On the other hand, the above version almost implies this version by letting {displaystyle {mathcal {K}}} a category with only one object. Then the free functor {displaystyle F} is basically just a free (and hence projective) module. {displaystyle V} being acyclic at the models (there is only one) means nothing else than that the complex {displaystyle V} is acyclic.

Acyclic classes There is a grand theorem that unifies both of the above.[4][5] Let {displaystyle {mathcal {A}}} be an abelian category (for example, {displaystyle {mathcal {C}}(R)} or {displaystyle {mathcal {C}}(R)^{mathcal {K}}} ). A class {displaystyle Gamma } of chain complexes over {displaystyle {mathcal {A}}} will be called an acyclic class provided that: The 0 complex is in {displaystyle Gamma } . The complex {displaystyle C} belongs to {displaystyle Gamma } if and only if the suspension of {displaystyle C} does. If the complexes {displaystyle K} and {displaystyle L} are homotopic and {displaystyle Kin Gamma } , then {displaystyle Lin Gamma } . Every complex in {displaystyle Gamma } is acyclic. If {displaystyle D} is a double complex, all of whose rows are in {displaystyle Gamma } , then the total complex of {displaystyle D} belongs to {displaystyle Gamma } .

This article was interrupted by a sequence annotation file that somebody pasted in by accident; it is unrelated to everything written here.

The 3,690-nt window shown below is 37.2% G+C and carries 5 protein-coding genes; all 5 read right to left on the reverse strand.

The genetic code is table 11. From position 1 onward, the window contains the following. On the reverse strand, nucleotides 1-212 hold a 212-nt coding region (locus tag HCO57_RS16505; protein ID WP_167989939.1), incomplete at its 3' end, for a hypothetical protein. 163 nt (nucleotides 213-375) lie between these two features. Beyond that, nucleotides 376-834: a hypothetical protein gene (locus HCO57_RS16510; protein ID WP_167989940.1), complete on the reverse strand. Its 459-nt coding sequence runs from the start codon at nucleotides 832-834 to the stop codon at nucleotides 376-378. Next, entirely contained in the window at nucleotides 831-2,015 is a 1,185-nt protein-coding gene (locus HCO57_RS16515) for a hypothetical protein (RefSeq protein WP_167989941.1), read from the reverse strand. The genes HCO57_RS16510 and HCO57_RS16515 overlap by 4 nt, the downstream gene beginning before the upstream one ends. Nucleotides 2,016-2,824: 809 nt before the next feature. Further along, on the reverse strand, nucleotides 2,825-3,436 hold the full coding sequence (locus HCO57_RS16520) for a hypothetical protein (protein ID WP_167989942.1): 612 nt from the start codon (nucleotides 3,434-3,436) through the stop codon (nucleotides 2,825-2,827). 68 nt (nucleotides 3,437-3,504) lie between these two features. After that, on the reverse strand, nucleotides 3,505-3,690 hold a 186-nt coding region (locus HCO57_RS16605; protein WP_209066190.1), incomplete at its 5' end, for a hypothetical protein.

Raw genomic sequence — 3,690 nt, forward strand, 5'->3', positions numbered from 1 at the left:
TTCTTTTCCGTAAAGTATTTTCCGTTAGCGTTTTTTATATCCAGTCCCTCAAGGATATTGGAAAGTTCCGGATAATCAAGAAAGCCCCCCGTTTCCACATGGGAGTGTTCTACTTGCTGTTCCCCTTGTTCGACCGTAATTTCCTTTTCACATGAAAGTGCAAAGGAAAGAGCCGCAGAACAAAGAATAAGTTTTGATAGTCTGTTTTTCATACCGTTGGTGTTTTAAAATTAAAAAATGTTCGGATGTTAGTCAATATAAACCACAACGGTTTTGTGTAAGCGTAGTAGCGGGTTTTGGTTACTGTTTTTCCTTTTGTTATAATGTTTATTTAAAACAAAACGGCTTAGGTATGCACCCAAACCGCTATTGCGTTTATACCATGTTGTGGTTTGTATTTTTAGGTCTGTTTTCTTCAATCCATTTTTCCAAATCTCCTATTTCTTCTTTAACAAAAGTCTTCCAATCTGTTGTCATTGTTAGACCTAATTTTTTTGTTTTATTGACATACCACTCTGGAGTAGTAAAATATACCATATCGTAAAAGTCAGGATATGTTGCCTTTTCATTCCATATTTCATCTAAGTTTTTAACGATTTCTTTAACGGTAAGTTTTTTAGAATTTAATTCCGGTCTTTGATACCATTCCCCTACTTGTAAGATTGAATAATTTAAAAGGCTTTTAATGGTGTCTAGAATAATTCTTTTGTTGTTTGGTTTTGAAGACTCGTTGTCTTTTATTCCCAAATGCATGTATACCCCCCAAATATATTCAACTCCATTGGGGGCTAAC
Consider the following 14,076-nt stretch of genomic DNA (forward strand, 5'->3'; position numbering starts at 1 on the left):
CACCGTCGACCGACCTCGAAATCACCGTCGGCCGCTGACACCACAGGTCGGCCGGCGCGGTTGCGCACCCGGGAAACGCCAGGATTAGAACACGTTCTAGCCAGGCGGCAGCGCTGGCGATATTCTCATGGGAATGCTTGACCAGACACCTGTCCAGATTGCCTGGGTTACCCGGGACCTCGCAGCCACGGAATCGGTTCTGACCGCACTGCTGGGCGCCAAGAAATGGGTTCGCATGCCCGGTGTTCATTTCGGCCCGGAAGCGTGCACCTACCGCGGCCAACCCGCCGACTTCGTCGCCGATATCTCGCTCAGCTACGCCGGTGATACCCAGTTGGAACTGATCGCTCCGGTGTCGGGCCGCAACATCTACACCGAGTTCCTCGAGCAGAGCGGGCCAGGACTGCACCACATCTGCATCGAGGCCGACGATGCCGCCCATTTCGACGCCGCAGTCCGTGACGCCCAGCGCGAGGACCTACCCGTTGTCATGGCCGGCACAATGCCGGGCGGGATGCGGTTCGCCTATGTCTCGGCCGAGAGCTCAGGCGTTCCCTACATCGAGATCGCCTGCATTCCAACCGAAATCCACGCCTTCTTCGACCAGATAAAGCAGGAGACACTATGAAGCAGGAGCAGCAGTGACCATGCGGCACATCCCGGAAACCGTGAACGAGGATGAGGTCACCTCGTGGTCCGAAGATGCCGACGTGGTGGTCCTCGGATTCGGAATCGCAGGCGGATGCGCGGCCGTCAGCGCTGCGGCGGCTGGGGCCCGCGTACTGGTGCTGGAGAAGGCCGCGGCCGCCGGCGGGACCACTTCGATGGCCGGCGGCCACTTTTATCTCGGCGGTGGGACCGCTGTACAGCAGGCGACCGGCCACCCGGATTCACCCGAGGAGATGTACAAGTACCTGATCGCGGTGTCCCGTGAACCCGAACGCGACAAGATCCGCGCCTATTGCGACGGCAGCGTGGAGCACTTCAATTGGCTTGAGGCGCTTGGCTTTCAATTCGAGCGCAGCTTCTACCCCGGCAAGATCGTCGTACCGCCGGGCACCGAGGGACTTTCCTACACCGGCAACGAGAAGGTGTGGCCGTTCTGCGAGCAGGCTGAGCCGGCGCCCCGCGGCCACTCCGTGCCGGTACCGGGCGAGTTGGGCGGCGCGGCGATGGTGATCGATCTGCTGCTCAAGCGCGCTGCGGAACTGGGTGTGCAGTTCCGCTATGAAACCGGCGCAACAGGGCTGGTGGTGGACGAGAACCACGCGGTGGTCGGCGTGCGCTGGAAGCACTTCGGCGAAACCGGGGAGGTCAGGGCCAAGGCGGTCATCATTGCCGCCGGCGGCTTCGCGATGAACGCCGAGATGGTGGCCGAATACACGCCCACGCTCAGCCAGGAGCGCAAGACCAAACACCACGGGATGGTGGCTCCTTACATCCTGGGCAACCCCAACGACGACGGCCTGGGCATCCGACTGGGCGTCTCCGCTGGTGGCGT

There are three natural examples of acyclic classes, although doubtless others exist. The first is that of homotopy contractible complexes. The second is that of acyclic complexes. In functor categories (e.g. the category of all functors from topological spaces to abelian groups), there is a class of complexes that are contractible on each object, but where the contractions might not be given by natural transformations. Another example is again in functor categories but this time the complexes are acyclic only at certain objects.